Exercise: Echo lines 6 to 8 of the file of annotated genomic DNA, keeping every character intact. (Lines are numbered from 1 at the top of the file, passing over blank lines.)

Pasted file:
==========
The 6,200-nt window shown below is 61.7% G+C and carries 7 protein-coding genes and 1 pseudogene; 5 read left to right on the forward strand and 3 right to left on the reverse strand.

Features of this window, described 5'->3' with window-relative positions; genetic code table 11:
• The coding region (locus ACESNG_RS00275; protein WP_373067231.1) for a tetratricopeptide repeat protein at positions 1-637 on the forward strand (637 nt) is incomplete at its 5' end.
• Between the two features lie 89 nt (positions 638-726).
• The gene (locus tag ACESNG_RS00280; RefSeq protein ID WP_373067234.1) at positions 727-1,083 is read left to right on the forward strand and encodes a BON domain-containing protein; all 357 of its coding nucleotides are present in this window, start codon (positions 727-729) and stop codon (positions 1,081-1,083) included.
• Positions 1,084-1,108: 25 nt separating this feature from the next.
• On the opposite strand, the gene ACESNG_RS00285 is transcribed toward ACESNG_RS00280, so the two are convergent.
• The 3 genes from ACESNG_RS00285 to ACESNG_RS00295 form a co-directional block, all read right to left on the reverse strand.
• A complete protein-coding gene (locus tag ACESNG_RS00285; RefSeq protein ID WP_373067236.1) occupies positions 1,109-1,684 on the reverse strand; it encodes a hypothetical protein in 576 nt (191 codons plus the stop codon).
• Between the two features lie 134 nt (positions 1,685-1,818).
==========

• Positions 1,084-1,108: 25 nt separating this feature from the next.
• On the opposite strand, the gene ACESNG_RS00285 is transcribed toward ACESNG_RS00280, so the two are convergent.
• The 3 genes from ACESNG_RS00285 to ACESNG_RS00295 form a co-directional block, all read right to left on the reverse strand.